The Black Swamp Fine Arts School will be presenting a Russian version of “The Nutcracker.”
“Masha and the Nutcracker” will be staged July 23-24.
Fifty-four students and five adult dancers will take part, said Sophia Jarrell, school director.
The Black Swamp Fine Arts School is in its fifth year providing music, dance and art training for children and adults.
The production will use Tchaikovsky’s traditional score but is set in Russia. Historically-accurate costumes will be worn.
The year is 1816 and the young Vsevolozhsky children eagerly await the arrival of their beloved Uncle Ivanov. The house is filled with joy at the reunion of the family. Excitement stirs in the hearts of all as Uncle Ivanov announces that his travel trunk is laden with gifts that he has chosen for each member of his family. As the parcels are distributed and admired, Uncle Ivanov’s niece, Masha, is especially interested in the national origin of each item.
Exotic silks, spices, chocolate and coffee emerge from his traveling trunk, but these gifts are not for young Masha. Delicately-decorated marzipan cakes and sweet Russian pastila are quickly gobbled up by the little children. A gorgeous sugarplum princess is passed between eager hands. However, it is the wooden German nutcracker that captures Masha’s affection.
After the events of the evening adjourn, the guests retreat to their homes, and the children to their beds for a restful night’s sleep. But Uncle Ivanov’s gifts are so fantastical that for Masha, they inspire vivid dreams of a fierce battle between toy soldiers and a wicked mouse queen, a snowy journey with a Sugar Plum Fairy, and a magical arrival to a far-off land.
Masha, in Russian, is a nickname for Maria. In the original “Nutcracker,” the plot revolves around a German girl named Clara.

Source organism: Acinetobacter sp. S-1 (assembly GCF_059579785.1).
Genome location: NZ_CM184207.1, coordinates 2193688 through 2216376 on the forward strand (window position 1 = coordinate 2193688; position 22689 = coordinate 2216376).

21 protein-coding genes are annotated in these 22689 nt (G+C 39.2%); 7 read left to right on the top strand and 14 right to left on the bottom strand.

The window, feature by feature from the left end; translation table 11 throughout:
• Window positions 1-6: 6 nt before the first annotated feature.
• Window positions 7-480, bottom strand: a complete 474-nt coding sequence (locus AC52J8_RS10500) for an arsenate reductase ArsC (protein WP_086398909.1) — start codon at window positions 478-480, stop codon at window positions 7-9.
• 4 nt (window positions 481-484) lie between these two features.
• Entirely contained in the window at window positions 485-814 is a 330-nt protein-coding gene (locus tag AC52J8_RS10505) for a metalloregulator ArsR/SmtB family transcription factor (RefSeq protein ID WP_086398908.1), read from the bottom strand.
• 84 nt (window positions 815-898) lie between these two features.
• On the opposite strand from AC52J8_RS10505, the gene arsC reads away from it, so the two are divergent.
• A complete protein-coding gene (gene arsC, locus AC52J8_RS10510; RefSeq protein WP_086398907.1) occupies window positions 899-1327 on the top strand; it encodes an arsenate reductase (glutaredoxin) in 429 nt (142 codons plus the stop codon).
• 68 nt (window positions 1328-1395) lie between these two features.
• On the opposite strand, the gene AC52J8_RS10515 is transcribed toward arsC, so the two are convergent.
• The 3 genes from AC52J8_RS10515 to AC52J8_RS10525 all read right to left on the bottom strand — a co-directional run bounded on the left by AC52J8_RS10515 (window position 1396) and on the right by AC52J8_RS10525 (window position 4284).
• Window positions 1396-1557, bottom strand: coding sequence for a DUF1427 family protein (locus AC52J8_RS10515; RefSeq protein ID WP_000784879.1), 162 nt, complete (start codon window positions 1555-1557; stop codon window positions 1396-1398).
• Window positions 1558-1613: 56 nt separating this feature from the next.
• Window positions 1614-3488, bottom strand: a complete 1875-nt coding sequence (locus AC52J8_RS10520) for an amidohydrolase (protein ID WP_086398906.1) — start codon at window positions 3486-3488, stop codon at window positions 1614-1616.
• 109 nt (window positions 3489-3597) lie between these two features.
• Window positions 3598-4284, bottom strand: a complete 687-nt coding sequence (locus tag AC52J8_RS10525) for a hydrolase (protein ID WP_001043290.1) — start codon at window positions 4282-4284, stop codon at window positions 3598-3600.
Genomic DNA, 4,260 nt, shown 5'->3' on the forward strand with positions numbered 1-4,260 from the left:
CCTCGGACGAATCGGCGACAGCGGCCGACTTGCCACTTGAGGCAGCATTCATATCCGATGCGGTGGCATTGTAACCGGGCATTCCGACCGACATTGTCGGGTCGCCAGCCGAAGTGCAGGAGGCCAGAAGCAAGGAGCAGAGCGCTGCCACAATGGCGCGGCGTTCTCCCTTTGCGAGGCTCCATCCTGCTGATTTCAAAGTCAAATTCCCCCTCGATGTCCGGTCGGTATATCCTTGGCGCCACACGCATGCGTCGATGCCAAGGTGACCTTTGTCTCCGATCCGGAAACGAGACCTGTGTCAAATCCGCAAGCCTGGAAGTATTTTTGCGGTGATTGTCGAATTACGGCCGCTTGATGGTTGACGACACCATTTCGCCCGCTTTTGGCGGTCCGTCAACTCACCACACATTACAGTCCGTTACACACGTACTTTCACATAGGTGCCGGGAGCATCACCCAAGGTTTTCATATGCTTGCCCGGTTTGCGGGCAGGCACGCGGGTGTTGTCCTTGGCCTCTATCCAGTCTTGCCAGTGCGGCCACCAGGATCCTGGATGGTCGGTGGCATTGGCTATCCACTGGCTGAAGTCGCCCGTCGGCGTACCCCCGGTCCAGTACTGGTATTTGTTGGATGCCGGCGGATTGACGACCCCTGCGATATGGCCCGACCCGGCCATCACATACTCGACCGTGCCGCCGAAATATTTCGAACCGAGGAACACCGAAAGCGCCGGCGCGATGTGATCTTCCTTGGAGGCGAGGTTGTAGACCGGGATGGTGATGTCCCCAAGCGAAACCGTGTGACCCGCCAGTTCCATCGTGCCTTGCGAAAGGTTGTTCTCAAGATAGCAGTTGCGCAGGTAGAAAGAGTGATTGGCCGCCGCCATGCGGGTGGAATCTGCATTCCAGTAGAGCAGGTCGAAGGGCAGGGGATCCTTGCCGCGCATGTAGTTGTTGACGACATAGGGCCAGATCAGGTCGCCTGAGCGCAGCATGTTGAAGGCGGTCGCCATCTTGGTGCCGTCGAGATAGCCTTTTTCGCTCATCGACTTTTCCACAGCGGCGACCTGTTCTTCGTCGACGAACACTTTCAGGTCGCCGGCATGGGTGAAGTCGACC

Marah Flores and Jane McCartney will share the role of Masha.
The storyline differs in several ways, Jarrell said.
In the Land of Sweets, Mother Ginger will appear but the children will come out of a very large gingerbread house rather than her skirt.
The Mouse Queen will be small and the mice she is directing will be large.
During the party scene, each dance will correspond with a gift. For example, for a sugar plum doll, dancers will perform the sugar plum dance; for chocolate from Spain, they will dance to a Spanish tune.
“All the costumes from the party scene have been created by hand,” Jarrell said, explaining the fabric was ordered from India.
This Christmas in July performance was originally schedule for December, but had to be canceled due to a performer’s expose to the coronavirus, Jarrell said.
“We’re really proud of the dancers who continued to rehearse,” she said. “We are really excited to being on stage finally.”
Audience members are encouraged to wear Christmas attire to the shows for fun.
Toledo native Rebekah Schmitz, from Jackson, Mississippi, has been hired to play the role of the Sugar Plum Fairy.
Several members of the Findlay Academy of Ballet also will participate.
Schmitz and Jarrell choreographed the show along with Hayley Havener and Kaitlynn McCamey.
The Black Swamp Fine Arts School will perform “The Planets” by Gustav Holst in December.